From the #1 New York Times bestselling author of Big Little Lies. Could ten days at a health resort really change you forever? In Liane Moriarty’s latest page-turner, nine perfect strangers are about to find out.
Moriarty’s latest novel, Nine Perfect Strangers, is a locked-door mystery, but the mystery itself remains a mystery for much of the book. There’s a general sense of foreboding that builds, but what it’s building to and which of the nine is and isn’t a victim is a perplexing puzzle ... Alternating narrators usher us through brisk chapters providing glimpses into the inner thoughts of each character ... whether you enjoy this novel or find it confounding will largely come down to whether you feel you’re in on the joke or that it’s being made at your expense.
It’s hard to share details, since each reveal is a delicious surprise. Like she did in Big Little Lies (2014), Moriarty uses several narrators to tell the whole tale, and though some story lines get more attention than others, readers will find themselves flipping through the nearly 500 pages. But even at that length, Nine Perfect Strangers is so well written and slyly constructed that it won’t feel like enough.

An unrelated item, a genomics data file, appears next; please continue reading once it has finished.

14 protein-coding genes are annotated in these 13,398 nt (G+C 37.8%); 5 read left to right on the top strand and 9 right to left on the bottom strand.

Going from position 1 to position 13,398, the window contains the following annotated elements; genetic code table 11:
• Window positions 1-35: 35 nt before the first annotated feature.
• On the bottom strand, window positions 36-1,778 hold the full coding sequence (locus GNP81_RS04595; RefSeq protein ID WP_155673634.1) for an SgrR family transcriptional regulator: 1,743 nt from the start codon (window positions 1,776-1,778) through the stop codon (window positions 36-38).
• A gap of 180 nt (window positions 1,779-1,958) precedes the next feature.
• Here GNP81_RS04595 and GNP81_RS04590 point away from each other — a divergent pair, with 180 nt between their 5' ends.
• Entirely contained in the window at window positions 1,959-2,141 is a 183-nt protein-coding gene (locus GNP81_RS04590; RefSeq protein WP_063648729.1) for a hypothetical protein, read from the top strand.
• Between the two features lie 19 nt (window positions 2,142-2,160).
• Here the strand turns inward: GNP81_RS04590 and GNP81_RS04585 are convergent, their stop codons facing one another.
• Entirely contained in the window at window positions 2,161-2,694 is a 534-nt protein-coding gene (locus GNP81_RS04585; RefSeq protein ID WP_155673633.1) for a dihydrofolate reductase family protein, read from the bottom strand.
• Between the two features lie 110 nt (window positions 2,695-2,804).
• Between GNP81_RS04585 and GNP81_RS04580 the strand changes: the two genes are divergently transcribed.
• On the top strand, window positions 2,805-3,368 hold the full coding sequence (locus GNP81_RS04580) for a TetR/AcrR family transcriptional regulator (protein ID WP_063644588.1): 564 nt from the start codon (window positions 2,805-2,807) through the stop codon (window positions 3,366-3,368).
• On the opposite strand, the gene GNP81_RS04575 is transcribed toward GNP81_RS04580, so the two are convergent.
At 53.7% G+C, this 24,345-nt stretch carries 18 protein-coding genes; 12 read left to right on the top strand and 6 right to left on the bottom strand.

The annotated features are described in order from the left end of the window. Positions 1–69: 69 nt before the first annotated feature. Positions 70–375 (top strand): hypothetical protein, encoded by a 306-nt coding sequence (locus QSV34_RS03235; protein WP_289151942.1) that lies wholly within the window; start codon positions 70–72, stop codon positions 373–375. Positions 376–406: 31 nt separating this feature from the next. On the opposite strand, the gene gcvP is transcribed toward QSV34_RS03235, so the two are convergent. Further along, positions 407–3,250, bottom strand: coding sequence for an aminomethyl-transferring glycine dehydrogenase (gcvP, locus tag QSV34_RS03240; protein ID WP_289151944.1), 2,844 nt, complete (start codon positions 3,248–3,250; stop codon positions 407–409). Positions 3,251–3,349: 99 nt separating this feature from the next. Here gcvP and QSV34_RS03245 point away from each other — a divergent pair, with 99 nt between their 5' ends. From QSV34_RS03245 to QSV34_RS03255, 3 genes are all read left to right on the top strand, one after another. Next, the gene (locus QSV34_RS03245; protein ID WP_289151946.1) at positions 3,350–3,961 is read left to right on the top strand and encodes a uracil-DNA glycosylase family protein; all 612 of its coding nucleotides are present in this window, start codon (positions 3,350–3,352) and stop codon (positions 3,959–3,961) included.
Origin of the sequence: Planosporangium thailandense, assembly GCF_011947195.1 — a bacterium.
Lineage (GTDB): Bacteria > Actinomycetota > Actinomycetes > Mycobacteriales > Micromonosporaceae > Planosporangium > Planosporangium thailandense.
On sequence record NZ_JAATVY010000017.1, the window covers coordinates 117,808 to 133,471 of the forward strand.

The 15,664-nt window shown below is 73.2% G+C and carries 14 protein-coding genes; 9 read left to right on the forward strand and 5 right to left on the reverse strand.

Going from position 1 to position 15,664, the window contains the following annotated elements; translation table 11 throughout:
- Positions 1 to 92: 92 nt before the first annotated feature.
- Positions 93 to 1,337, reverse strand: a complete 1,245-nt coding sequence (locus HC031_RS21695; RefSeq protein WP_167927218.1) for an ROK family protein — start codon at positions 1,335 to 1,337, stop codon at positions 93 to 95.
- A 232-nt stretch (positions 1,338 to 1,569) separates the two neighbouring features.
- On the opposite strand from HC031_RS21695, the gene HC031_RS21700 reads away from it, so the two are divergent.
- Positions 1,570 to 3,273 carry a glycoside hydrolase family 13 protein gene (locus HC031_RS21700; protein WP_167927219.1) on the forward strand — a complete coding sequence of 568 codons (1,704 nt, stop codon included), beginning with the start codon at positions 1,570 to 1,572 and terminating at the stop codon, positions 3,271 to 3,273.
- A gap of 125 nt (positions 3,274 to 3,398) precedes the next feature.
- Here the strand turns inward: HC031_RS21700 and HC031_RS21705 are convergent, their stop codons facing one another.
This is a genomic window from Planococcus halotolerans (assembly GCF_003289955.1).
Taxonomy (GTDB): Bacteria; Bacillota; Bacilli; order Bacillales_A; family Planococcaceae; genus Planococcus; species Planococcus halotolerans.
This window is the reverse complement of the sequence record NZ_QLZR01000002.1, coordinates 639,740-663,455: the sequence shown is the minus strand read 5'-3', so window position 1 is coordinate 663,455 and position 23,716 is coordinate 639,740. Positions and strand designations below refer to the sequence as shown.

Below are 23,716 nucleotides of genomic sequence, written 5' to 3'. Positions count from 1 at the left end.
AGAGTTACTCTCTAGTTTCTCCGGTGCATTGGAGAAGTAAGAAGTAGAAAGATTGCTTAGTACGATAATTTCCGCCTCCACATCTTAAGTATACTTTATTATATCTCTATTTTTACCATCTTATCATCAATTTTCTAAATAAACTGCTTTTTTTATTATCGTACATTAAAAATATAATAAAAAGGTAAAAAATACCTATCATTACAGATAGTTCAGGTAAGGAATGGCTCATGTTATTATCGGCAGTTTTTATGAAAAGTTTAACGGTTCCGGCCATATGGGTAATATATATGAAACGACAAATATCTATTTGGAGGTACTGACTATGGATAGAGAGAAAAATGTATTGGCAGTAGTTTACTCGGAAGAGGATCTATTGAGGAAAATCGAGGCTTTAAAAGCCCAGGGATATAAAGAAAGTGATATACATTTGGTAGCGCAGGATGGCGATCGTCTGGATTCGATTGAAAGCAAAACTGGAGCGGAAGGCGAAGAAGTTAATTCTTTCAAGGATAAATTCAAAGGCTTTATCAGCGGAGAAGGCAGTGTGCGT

No shortage of secrets, lies, and social intrigue ... While it all hums along like a well-calibrated engine, Nine Perfect Strangers never quite hits the narrative heights of past work like BLL and The Husband’s Secret — though it does feel much more immediate and enjoyable than her last, the disappointly drawn-out Truly Madly Guilty. Moriarity has a way of nesting inside her characters’ heads and bringing them to life in a way that’s not just relatable but illuminating; we know these people not because they’re archetypes but because they’re so specifically, universally human ... the book’s innate breeziness often makes way for deeper reflections on grief, trauma, and recovery, and more than one surprisingly topical angle, too. But it’s also just good old-fashioned storytelling, full of feeling and well-wrought lines.